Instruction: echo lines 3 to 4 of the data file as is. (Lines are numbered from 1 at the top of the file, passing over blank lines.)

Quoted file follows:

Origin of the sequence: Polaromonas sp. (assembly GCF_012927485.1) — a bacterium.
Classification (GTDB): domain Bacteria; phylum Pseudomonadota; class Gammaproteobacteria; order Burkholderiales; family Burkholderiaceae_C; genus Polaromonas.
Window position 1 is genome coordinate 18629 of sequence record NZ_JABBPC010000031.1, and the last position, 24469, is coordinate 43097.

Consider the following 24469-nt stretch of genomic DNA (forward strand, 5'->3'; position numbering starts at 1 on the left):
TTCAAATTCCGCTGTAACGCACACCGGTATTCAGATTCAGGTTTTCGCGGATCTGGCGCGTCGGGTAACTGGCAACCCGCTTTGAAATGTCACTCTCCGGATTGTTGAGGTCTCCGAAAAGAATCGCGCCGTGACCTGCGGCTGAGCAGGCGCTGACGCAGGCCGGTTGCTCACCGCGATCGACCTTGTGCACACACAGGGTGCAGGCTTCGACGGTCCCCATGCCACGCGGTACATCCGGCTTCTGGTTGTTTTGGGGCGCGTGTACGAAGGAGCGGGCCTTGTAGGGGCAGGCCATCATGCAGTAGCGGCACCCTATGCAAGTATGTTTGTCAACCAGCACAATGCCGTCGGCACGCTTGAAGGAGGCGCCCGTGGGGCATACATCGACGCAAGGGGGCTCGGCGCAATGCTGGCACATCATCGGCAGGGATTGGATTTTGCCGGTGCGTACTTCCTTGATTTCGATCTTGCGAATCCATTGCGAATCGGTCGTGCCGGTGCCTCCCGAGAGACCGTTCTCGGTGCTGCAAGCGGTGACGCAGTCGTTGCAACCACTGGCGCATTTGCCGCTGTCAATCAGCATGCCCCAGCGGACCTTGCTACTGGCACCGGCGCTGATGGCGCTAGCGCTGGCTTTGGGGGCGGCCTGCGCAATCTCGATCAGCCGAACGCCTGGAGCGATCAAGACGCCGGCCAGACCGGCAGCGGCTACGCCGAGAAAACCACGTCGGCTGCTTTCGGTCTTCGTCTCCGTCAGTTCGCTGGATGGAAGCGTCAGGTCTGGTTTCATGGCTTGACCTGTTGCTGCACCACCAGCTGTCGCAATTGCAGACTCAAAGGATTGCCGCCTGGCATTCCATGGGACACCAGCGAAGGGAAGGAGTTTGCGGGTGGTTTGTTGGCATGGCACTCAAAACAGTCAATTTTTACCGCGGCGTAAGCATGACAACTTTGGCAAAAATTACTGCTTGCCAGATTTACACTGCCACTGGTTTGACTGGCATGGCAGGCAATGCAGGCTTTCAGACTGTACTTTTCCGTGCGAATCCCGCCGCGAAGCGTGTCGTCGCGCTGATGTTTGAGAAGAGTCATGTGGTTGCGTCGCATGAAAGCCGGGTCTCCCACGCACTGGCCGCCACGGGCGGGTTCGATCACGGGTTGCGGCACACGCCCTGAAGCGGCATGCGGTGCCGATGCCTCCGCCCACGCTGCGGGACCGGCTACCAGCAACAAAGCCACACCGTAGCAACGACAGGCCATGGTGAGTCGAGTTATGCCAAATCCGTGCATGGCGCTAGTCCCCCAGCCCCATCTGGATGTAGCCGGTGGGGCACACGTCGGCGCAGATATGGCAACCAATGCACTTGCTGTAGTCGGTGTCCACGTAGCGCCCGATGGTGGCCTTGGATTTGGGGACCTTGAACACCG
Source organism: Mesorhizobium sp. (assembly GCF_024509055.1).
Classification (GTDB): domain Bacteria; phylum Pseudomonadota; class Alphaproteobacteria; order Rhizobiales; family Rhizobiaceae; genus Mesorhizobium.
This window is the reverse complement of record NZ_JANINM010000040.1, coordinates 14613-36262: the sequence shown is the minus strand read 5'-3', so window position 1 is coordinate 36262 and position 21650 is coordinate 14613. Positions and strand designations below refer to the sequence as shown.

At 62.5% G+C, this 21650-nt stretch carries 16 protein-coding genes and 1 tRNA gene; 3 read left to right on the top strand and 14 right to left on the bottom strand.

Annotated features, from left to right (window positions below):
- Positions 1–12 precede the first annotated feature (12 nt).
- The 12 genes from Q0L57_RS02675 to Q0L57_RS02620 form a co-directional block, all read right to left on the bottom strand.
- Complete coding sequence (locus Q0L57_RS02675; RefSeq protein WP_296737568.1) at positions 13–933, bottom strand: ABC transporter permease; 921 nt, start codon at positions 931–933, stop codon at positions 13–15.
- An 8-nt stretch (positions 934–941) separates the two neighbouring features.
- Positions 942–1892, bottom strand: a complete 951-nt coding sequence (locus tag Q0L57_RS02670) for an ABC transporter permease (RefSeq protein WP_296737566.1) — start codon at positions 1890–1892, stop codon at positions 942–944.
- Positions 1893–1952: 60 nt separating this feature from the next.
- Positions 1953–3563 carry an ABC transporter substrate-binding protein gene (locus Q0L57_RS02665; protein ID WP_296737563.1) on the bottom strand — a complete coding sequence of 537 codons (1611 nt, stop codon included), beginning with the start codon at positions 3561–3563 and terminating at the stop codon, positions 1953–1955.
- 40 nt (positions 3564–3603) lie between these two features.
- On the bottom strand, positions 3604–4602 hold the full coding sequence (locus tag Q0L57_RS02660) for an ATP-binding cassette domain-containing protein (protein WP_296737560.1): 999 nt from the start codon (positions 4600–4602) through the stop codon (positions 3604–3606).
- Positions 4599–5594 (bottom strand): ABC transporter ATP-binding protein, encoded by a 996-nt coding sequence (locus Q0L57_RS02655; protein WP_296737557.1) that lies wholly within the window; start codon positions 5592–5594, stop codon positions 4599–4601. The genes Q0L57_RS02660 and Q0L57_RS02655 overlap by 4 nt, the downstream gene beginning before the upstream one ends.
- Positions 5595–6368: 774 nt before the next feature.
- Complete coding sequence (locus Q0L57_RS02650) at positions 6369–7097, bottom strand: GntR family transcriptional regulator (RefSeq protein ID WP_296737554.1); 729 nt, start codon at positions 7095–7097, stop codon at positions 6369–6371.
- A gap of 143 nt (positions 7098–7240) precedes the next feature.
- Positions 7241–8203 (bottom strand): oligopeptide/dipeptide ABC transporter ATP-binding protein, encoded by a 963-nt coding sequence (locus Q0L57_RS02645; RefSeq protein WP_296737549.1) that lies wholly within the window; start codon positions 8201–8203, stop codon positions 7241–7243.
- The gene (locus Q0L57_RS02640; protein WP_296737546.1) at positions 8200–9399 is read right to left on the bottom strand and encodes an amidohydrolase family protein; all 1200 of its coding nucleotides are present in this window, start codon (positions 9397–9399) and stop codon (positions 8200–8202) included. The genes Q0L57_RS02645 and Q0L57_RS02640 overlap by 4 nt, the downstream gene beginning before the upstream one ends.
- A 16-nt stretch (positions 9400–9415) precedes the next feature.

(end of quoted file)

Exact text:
Window position 1 is genome coordinate 18629 of sequence record NZ_JABBPC010000031.1, and the last position, 24469, is coordinate 43097.

Consider the following 24469-nt stretch of genomic DNA (forward strand, 5'->3'; position numbering starts at 1 on the left):